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I ordered a new Hamburg D in May 2021 and I am still waiting for it. I was told the other day it looks like mid-late October will be the ship date from Hamburg to the US.

I played a 2007 Steinway Hamburg D in concert a couple years ago, not knowing it at the time. It was a 5 piano concert, and there were 4 NY Steinway D C&A's and 1 Hamburg Steinway D C&A on stage. The NY D's were less than 5 years old, and this Hamburg D was 12 years old at the time. All 5 of us were blown away by the Hamburg. It was Kissin's requested piano when he's touring in the US as well as used by many renowned Steinway artists in recordings. I was actually interested in purchasing it but couldn't pull the trigger at the time, and Steinway ended up selling it to someone else, so it's no longer in the C&A program.

I had an amazing opportunity to purchase a 2021 Hamburg D for a great price, which will also give me instant equity as well as a brand new instrument under warranty. I only ever played that one Hamburg a couple years ago, but that piano was so special that it convinced me to go for a Hamburg D.

Generally speaking, Hamburgs sell for about 30% more than NY's here in the US.

As far as their appearance, I've been told by my local dealer that the NY's are finished very similar to Hamburgs now, and they will be homogenizing more in the near future too. I will have a more definitive answer once the new piano arrives.

Andrew

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Sounds exciting. Best of luck on getting a "good one".

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Originally Posted by andrewlapp
I ordered a new Hamburg D in May 2021 and I am still waiting for it. I was told the other day it looks like mid-late October will be the ship date from Hamburg to the US.

.....


Generally speaking, Hamburgs sell for about 30% more than NY's here in the US.

.....

Andrew

Congratulations on the purchase again! I am sure it is going to be a stunning instrument.

BTW I am surprised by the price differential. I always thought that MSRP of Steinways, which is the same as SMP in Mr. Fine's publication, differed by about USD 5K to 10K depending on the model and the exchange rate. That was more or less in line with what my local dealer quoted me, if my memory is fine. That wouldn't be anywhere close to 30%. One factor I can think of is, again based on what the dealer told me, that the US dealers have to sell Hamburg ones at MSRP, while they can do some discount on NY ones (yes they do offer some discount, if not as large as other brands). My understanding is that Model D tends to discount a little more than other models, because of the size. Maybe that's how the 30% difference comes up.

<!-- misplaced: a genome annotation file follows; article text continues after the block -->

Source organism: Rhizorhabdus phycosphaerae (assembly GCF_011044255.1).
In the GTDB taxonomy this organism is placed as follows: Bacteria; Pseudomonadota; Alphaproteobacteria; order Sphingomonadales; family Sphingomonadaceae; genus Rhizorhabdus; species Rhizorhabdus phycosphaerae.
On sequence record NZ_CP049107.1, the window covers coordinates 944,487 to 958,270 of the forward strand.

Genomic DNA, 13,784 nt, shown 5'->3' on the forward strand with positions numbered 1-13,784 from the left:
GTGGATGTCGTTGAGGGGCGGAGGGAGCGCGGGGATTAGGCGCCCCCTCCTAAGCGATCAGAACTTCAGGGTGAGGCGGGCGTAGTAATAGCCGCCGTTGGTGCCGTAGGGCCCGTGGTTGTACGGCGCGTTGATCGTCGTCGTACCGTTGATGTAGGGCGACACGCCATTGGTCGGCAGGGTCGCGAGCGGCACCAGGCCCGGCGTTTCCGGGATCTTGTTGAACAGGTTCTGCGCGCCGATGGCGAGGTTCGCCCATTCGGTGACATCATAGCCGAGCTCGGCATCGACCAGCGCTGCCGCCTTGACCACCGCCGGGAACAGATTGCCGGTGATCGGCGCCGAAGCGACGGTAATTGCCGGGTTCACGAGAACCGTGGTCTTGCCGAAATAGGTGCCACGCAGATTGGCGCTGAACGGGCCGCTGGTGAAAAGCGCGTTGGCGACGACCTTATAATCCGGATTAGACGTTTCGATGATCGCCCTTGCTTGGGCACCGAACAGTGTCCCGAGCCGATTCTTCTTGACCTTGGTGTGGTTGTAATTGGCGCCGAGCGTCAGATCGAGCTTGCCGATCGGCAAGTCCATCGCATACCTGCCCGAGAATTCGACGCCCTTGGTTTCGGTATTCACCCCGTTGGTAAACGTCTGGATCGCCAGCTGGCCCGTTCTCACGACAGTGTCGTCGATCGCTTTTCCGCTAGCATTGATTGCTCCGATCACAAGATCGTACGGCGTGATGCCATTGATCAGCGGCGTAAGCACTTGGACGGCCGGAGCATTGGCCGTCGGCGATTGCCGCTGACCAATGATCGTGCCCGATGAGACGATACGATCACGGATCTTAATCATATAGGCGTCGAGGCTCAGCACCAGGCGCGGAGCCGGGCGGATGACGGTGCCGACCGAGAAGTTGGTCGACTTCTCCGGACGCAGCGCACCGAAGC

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As many people know, the easiest way to distinguish a New York from a Hamburg Steinway, at a distance, is the shape of the cheeks on both sides of the keyboard. In New York pianos they are sharply angled, in Hamburg's rounded. This is evident in this video of Tiffany choosing a "D" : The first one on the row is New York. Interesting that the next five are all Hamburg's, in spite of being in Astoria.

[video:yahoo]
[/video]


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Thanks so much for posting the video of Tiffany’s piano selection— very informative 😊


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Originally Posted by Vikendios
As many people know, the easiest way to distinguish a New York from a Hamburg Steinway, at a distance, is the shape of the cheeks on both sides of the keyboard. In New York pianos they are sharply angled, in Hamburg's rounded. This is evident in this video of Tiffany choosing a "D" : The first one on the row is New York. Interesting that the next five are all Hamburg's, in spite of being in Astoria.

[video:yahoo]
[/video]

Thanks for the sharing the video. On the other hand, the most most recent NY production comes out with rounded cheek too.

I think for those most recent ones, the remaining distinguishing exterior features are the brass plate on the pedal lyre (NY only), the plate bolts ("tall" in Hamburg's), and maybe the color of the plate screws (brass in Hamburg's and chrome in NY's).


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Thank you for this video. This is really helpful. I actually watched this video back in April and liked her choice of the piano. At the time, I didn't know about the distinction of the edges on the keyboards. It is helpful to know when watching videos of pianists. The sound of all her pianos were slightly different. For me, the first (NY) was gentle and less resonant (of course this is a video, not live). I preferred her final choice, especially when she played the Liszt Consolation on it. All lovely...just different.
And yes, it is very interesting that they had several Hamburg's on site in Astoria.

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Please don’t get this topic going again. LOL


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Also interesting that the edges are similar now and her video is late 2020 so perhaps they were all NY made....

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I believe NY is incorporating (or will be incorporating) the round edges a well. As far as I know, the only differences to still look for to identify a Hamburg D is the lid lock on the side of the case, the key lock above the fallboard, the design of the top corners of the music rack, and I believe there are still 3 different size prop sticks for the lid vs. 2 on a NY piano).

Some of these things may be changing, but these were differences that picked up on through observation over time.